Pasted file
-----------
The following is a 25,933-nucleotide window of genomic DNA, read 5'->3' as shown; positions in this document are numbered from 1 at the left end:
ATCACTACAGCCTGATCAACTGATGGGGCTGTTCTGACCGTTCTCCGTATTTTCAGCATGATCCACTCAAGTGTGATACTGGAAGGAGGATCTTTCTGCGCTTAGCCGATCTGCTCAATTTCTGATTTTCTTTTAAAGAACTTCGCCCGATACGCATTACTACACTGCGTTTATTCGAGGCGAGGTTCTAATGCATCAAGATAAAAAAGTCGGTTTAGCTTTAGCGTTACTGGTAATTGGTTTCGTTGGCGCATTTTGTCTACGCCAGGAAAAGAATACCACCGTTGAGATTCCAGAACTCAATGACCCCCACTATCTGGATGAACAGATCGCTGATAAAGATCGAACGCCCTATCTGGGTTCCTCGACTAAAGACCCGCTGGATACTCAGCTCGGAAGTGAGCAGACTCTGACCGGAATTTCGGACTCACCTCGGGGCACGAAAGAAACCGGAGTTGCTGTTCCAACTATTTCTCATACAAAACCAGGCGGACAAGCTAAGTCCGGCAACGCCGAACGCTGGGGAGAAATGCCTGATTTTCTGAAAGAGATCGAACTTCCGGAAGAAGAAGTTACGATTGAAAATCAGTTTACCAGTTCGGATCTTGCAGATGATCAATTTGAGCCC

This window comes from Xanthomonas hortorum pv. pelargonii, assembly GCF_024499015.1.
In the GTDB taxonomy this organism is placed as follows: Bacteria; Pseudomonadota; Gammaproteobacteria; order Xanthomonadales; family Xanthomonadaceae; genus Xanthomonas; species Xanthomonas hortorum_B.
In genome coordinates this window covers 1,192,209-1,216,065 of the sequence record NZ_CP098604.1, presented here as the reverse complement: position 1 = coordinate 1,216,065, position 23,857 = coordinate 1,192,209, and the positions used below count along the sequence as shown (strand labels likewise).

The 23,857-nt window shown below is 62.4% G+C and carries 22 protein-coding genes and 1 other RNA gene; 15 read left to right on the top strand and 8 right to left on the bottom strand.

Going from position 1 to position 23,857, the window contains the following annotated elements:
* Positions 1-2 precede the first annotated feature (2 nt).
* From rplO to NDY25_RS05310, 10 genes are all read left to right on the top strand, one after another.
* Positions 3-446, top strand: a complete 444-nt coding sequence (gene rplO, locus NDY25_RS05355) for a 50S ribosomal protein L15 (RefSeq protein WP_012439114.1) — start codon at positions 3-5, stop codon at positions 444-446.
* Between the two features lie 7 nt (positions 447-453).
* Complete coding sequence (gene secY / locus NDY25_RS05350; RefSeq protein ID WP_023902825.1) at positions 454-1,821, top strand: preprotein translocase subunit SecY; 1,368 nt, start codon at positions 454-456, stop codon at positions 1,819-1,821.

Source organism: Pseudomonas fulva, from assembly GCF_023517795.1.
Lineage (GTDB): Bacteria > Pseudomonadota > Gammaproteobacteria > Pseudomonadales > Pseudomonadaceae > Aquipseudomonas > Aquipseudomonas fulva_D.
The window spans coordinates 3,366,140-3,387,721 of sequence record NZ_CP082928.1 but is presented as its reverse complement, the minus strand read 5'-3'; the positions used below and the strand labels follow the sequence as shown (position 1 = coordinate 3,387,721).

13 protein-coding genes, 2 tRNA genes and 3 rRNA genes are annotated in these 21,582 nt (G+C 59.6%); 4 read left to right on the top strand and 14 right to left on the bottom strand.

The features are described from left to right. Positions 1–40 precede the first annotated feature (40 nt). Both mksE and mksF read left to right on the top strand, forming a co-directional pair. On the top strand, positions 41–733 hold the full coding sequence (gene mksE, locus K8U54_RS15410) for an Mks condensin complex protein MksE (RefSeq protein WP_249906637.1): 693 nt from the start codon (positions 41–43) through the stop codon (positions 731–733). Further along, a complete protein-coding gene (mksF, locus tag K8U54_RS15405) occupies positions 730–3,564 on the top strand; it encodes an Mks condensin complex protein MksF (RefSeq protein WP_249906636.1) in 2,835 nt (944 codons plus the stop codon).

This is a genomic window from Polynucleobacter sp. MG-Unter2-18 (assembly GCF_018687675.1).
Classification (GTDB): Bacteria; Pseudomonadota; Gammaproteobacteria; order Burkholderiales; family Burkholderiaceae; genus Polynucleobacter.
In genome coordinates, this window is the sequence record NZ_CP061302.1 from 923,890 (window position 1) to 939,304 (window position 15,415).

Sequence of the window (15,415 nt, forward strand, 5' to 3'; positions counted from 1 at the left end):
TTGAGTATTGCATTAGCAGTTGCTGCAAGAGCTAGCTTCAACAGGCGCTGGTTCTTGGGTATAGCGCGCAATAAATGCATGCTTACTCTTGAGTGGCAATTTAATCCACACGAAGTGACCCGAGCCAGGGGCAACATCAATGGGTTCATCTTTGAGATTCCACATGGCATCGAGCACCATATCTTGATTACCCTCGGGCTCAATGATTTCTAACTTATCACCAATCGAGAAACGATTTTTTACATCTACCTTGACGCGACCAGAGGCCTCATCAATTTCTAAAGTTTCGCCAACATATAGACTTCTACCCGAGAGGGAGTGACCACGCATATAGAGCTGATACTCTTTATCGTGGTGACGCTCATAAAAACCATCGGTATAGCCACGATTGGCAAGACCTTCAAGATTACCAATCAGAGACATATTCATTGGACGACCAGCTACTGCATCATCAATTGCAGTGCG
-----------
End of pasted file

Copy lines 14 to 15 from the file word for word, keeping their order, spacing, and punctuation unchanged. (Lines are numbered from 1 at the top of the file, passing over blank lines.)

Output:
Lineage (GTDB): Bacteria > Pseudomonadota > Gammaproteobacteria > Pseudomonadales > Pseudomonadaceae > Aquipseudomonas > Aquipseudomonas fulva_D.
The window spans coordinates 3,366,140-3,387,721 of sequence record NZ_CP082928.1 but is presented as its reverse complement, the minus strand read 5'-3'; the positions used below and the strand labels follow the sequence as shown (position 1 = coordinate 3,387,721).